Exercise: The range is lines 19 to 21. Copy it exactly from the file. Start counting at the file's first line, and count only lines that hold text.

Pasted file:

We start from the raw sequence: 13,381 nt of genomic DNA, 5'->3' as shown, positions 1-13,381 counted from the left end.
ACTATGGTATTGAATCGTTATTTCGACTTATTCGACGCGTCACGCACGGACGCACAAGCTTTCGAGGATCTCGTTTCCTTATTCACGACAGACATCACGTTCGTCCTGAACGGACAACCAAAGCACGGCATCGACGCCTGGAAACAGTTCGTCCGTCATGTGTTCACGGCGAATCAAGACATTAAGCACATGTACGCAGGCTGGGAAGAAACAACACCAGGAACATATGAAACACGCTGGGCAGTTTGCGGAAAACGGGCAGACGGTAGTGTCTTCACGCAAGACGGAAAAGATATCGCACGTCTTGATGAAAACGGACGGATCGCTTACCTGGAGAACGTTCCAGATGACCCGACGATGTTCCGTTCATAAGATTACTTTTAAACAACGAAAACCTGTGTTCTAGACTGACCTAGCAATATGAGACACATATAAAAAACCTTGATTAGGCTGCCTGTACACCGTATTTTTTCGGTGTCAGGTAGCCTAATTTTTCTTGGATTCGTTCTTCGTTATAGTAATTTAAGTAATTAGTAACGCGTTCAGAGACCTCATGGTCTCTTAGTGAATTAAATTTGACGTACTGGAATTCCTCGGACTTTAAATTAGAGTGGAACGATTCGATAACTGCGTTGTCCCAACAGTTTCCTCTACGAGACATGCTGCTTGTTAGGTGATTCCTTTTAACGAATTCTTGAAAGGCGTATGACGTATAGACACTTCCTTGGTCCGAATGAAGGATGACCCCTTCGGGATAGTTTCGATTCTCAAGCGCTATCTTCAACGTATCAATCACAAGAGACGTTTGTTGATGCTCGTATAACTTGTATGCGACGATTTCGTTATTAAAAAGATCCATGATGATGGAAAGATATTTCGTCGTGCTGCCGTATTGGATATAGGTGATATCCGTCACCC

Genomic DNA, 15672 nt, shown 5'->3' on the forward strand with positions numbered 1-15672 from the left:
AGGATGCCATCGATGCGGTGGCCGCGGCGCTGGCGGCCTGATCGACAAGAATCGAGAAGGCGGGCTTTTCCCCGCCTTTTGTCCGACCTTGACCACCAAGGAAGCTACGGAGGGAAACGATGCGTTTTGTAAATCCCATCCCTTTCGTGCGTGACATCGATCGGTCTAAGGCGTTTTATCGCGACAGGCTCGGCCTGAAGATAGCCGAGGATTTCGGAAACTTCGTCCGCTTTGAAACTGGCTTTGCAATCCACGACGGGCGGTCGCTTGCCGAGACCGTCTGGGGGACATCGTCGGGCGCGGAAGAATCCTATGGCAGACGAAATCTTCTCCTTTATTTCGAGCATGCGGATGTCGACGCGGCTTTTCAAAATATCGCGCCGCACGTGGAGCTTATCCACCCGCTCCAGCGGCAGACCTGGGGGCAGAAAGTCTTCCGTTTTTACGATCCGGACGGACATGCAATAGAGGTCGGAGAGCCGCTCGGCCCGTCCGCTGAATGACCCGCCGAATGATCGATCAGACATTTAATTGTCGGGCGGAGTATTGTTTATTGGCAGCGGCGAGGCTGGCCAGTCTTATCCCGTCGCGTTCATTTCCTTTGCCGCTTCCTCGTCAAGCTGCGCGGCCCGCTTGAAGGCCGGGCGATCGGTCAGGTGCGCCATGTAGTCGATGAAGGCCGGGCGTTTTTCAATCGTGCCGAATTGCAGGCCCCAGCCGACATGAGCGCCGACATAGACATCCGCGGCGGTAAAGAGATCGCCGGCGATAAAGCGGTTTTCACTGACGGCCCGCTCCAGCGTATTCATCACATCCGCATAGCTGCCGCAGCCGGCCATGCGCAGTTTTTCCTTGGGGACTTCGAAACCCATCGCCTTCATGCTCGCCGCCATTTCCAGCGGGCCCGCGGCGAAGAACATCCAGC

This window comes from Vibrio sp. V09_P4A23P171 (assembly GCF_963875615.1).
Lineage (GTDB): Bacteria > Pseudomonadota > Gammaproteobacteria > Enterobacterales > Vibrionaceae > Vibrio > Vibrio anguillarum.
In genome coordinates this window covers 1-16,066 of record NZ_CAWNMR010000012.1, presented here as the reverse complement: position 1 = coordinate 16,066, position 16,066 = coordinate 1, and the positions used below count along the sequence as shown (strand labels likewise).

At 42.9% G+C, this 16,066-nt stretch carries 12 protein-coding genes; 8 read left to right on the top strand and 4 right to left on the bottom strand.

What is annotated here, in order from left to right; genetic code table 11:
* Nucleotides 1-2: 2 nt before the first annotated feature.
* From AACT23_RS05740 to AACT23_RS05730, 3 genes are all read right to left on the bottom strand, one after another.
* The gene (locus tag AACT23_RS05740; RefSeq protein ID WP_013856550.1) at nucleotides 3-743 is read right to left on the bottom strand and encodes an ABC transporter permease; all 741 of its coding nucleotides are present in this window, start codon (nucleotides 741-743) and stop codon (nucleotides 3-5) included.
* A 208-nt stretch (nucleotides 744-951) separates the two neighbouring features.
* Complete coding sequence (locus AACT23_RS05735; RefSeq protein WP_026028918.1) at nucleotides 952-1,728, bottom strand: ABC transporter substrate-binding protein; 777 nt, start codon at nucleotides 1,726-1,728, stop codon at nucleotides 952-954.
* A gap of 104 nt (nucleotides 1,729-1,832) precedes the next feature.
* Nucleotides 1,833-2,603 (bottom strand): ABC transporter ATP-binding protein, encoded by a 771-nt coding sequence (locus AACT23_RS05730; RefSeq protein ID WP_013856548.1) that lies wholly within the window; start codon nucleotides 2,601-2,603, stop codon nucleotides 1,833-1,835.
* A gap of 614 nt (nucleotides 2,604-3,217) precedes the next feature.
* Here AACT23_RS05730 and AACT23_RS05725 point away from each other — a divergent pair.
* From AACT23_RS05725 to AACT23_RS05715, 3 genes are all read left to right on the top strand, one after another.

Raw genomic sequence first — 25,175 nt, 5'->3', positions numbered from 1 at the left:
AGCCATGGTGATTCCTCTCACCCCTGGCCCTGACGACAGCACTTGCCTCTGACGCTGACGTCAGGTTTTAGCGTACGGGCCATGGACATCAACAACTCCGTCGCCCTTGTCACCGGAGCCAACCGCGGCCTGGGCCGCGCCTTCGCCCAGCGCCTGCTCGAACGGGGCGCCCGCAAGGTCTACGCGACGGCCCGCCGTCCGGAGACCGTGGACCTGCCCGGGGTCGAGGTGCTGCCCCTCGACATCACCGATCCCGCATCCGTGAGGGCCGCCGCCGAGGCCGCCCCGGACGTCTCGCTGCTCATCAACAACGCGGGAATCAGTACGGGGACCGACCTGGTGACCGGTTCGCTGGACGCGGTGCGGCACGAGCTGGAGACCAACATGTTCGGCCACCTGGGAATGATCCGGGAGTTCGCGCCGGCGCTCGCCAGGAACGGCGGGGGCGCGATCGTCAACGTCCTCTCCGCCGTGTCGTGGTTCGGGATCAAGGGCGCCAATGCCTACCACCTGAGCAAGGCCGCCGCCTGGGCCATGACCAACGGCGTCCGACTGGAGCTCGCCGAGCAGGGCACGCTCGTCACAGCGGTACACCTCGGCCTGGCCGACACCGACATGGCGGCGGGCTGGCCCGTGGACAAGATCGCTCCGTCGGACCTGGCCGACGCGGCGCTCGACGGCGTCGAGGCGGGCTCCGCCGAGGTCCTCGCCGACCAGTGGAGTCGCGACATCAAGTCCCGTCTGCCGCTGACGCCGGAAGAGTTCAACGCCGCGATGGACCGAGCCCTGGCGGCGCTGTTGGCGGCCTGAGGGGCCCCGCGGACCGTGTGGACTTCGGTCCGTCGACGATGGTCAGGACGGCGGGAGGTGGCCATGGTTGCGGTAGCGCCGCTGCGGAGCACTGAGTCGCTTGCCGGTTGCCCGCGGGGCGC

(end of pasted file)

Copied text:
* From AACT23_RS05725 to AACT23_RS05715, 3 genes are all read left to right on the top strand, one after another.

Raw genomic sequence first — 25,175 nt, 5'->3', positions numbered from 1 at the left:
AGCCATGGTGATTCCTCTCACCCCTGGCCCTGACGACAGCACTTGCCTCTGACGCTGACGTCAGGTTTTAGCGTACGGGCCATGGACATCAACAACTCCGTCGCCCTTGTCACCGGAGCCAACCGCGGCCTGGGCCGCGCCTTCGCCCAGCGCCTGCTCGAACGGGGCGCCCGCAAGGTCTACGCGACGGCCCGCCGTCCGGAGACCGTGGACCTGCCCGGGGTCGAGGTGCTGCCCCTCGACATCACCGATCCCGCATCCGTGAGGGCCGCCGCCGAGGCCGCCCCGGACGTCTCGCTGCTCATCAACAACGCGGGAATCAGTACGGGGACCGACCTGGTGACCGGTTCGCTGGACGCGGTGCGGCACGAGCTGGAGACCAACATGTTCGGCCACCTGGGAATGATCCGGGAGTTCGCGCCGGCGCTCGCCAGGAACGGCGGGGGCGCGATCGTCAACGTCCTCTCCGCCGTGTCGTGGTTCGGGATCAAGGGCGCCAATGCCTACCACCTGAGCAAGGCCGCCGCCTGGGCCATGACCAACGGCGTCCGACTGGAGCTCGCCGAGCAGGGCACGCTCGTCACAGCGGTACACCTCGGCCTGGCCGACACCGACATGGCGGCGGGCTGGCCCGTGGACAAGATCGCTCCGTCGGACCTGGCCGACGCGGCGCTCGACGGCGTCGAGGCGGGCTCCGCCGAGGTCCTCGCCGACCAGTGGAGTCGCGACATCAAGTCCCGTCTGCCGCTGACGCCGGAAGAGTTCAACGCCGCGATGGACCGAGCCCTGGCGGCGCTGTTGGCGGCCTGAGGGGCCCCGCGGACCGTGTGGACTTCGGTCCGTCGACGATGGTCAGGACGGCGGGAGGTGGCCATGGTTGCGGTAGCGCCGCTGCGGAGCACTGAGTCGCTTGCCGGTTGCCCGCGGGGCGC